The Dance of Origins

By Gaudenzio Ragazzi

Despite the great proliferation of studies dedicated to Prehistoric Art, in recent decades the theme of the origins of dance has always remained on the sidelines of research, above all due to the lack of a valid interpretation criterion that would allow the attribution of a meaning to figurative documents .

For this reason, historians of western dance, having only written sources and testimonies provided by popular tradition, are forced to leave out the theme of origins up to now. For this reason, to date there is no essay on the market that analyzes the prehistoric gesture and dance.

This book aims to reduce the knowledge gap relating to the oldest documents attesting to the practice of dance on the European continent. The possibility of completing such an ambitious objective is the result of 30 years of study dedicated to a new discipline, Prehistoric Iconography, which has put the writer in the position of acquiring some image reading criteria, a fundamental premise for the understanding not only of the scenes that have gesture and dance as their object, but all the various classes of representation that one encounters in prehistoric art: fighting, warfare, ploughing, hunting, symbols, etc.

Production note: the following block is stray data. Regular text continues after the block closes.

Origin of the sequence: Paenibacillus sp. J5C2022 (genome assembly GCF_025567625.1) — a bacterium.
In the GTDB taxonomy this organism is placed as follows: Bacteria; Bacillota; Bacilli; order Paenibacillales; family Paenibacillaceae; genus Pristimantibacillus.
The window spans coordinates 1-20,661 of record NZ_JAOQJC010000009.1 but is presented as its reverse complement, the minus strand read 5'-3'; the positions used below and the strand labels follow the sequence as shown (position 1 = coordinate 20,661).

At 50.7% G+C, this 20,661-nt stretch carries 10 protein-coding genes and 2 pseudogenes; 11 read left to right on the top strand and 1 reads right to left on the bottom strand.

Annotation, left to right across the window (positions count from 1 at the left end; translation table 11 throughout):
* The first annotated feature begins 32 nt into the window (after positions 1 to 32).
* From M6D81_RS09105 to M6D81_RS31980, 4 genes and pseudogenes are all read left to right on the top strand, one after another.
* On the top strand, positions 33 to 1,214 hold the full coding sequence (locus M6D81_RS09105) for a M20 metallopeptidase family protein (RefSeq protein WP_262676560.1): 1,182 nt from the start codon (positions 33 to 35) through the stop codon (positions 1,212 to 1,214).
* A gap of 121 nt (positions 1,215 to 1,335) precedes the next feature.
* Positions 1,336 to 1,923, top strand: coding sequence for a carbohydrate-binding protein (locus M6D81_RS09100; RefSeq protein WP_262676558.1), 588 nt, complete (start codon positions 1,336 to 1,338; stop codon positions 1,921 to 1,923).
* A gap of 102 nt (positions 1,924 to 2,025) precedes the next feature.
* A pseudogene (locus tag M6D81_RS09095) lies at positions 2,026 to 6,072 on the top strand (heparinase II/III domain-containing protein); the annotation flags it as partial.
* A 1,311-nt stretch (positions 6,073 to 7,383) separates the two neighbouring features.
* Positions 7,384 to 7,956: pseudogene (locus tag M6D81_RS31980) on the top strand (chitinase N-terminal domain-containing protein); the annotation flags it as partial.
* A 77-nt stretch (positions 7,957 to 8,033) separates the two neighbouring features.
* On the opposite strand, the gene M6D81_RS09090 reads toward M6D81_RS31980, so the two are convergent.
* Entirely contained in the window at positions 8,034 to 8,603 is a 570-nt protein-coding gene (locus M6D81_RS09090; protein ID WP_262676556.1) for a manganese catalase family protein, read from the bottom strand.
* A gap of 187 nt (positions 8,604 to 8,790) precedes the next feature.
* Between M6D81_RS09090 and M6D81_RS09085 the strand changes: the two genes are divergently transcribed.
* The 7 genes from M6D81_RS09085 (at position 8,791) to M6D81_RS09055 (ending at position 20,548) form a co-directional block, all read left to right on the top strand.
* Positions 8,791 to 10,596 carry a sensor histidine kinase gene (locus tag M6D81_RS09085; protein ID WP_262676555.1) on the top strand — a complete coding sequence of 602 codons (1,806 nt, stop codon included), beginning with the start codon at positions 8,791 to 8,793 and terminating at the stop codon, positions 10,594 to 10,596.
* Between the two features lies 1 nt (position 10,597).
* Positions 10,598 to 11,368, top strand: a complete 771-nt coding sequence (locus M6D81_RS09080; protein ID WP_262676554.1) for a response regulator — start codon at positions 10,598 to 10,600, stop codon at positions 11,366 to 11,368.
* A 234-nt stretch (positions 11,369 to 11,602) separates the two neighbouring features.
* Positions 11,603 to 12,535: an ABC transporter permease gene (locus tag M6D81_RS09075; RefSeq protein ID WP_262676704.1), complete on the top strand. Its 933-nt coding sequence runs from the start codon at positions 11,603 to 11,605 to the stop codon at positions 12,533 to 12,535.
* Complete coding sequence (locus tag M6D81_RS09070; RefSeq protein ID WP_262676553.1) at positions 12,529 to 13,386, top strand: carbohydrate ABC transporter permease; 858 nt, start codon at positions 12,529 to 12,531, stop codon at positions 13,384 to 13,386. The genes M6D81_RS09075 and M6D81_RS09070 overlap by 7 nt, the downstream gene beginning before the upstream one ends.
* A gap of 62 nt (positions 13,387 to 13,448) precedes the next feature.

The first part of the book deals with and tries to solve the problem of interpretation using a hermeneutic method of investigation which has been called “Archaeology of Knowledge” in Foucauldian terms, which analyzes the images by carrying out a sort of archaeological “excavation”, i.e. starting from the ” plain of the countryside” (the current time) and descending from level to level until one encounters the stratum, that is the era, to which an image is attributed.

Current Western culture has always maintained constant and direct contact with the tradition that immediately preceded it and, by virtue of the persistence of some symbolic links, is still in symbiosis with part of the knowledge that it intends to find in the documents provided by Prehistory .

To understand the thought of our prehistoric ancestor we must therefore look inside our cultural tradition, in order to identify those symbolic, figurative, religious elements that allow us to go back to the knowledge we are looking for and to connect it with its most ancient correspondent. Historical analysis cannot start from the furthest point, of which we know little or nothing, but from our present which opens onto the past. For this reason the order of the chapters, the order of the paragraphs, the order of the images, deliberately follows the direction that from the present turns to the past.

In prehistoric art, the images created on an engraved or painted panel are often found superimposed on each other and this facilitates their insertion within a chronological sequence.